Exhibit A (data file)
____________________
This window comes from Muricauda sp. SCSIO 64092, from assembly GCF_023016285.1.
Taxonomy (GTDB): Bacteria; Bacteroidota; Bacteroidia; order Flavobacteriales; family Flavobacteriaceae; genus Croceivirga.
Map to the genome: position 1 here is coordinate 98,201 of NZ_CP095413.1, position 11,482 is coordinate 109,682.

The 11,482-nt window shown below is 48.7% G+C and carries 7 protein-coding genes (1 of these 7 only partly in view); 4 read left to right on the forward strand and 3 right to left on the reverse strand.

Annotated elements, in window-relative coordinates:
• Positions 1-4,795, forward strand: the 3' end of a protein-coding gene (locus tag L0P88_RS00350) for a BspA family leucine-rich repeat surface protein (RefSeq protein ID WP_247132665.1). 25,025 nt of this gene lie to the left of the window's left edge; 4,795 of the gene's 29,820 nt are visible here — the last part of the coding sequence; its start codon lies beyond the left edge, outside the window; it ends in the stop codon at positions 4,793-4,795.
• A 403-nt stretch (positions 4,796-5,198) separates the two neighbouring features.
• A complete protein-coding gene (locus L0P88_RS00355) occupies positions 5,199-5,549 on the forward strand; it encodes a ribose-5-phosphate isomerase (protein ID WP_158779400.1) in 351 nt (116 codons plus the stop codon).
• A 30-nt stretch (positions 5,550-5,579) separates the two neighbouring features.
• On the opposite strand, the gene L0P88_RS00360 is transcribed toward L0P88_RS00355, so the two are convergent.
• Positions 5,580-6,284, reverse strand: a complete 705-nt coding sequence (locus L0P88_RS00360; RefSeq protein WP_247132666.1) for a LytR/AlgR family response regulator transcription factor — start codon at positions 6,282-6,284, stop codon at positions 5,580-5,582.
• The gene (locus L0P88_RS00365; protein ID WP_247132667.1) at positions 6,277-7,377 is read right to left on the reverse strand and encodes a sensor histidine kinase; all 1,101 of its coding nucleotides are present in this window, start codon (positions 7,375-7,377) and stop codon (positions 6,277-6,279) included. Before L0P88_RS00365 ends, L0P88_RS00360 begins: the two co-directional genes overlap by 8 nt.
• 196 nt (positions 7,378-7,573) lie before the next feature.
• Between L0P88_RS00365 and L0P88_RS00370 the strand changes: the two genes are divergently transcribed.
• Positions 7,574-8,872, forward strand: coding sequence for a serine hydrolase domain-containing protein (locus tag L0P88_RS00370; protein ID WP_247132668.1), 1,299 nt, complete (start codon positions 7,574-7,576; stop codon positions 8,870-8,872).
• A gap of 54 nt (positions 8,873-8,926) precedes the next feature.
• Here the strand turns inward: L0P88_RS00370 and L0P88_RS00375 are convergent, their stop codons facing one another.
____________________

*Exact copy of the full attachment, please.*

This window comes from Muricauda sp. SCSIO 64092, from assembly GCF_023016285.1.
Taxonomy (GTDB): Bacteria; Bacteroidota; Bacteroidia; order Flavobacteriales; family Flavobacteriaceae; genus Croceivirga.
Map to the genome: position 1 here is coordinate 98,201 of NZ_CP095413.1, position 11,482 is coordinate 109,682.

The 11,482-nt window shown below is 48.7% G+C and carries 7 protein-coding genes (1 of these 7 only partly in view); 4 read left to right on the forward strand and 3 right to left on the reverse strand.

Annotated elements, in window-relative coordinates:
• Positions 1-4,795, forward strand: the 3' end of a protein-coding gene (locus tag L0P88_RS00350) for a BspA family leucine-rich repeat surface protein (RefSeq protein ID WP_247132665.1). 25,025 nt of this gene lie to the left of the window's left edge; 4,795 of the gene's 29,820 nt are visible here — the last part of the coding sequence; its start codon lies beyond the left edge, outside the window; it ends in the stop codon at positions 4,793-4,795.
• A 403-nt stretch (positions 4,796-5,198) separates the two neighbouring features.
• A complete protein-coding gene (locus L0P88_RS00355) occupies positions 5,199-5,549 on the forward strand; it encodes a ribose-5-phosphate isomerase (protein ID WP_158779400.1) in 351 nt (116 codons plus the stop codon).
• A 30-nt stretch (positions 5,550-5,579) separates the two neighbouring features.
• On the opposite strand, the gene L0P88_RS00360 is transcribed toward L0P88_RS00355, so the two are convergent.
• Positions 5,580-6,284, reverse strand: a complete 705-nt coding sequence (locus L0P88_RS00360; RefSeq protein WP_247132666.1) for a LytR/AlgR family response regulator transcription factor — start codon at positions 6,282-6,284, stop codon at positions 5,580-5,582.
• The gene (locus L0P88_RS00365; protein ID WP_247132667.1) at positions 6,277-7,377 is read right to left on the reverse strand and encodes a sensor histidine kinase; all 1,101 of its coding nucleotides are present in this window, start codon (positions 7,375-7,377) and stop codon (positions 6,277-6,279) included. Before L0P88_RS00365 ends, L0P88_RS00360 begins: the two co-directional genes overlap by 8 nt.
• 196 nt (positions 7,378-7,573) lie before the next feature.
• Between L0P88_RS00365 and L0P88_RS00370 the strand changes: the two genes are divergently transcribed.
• Positions 7,574-8,872, forward strand: coding sequence for a serine hydrolase domain-containing protein (locus tag L0P88_RS00370; protein ID WP_247132668.1), 1,299 nt, complete (start codon positions 7,574-7,576; stop codon positions 8,870-8,872).
• A gap of 54 nt (positions 8,873-8,926) precedes the next feature.
• Here the strand turns inward: L0P88_RS00370 and L0P88_RS00375 are convergent, their stop codons facing one another.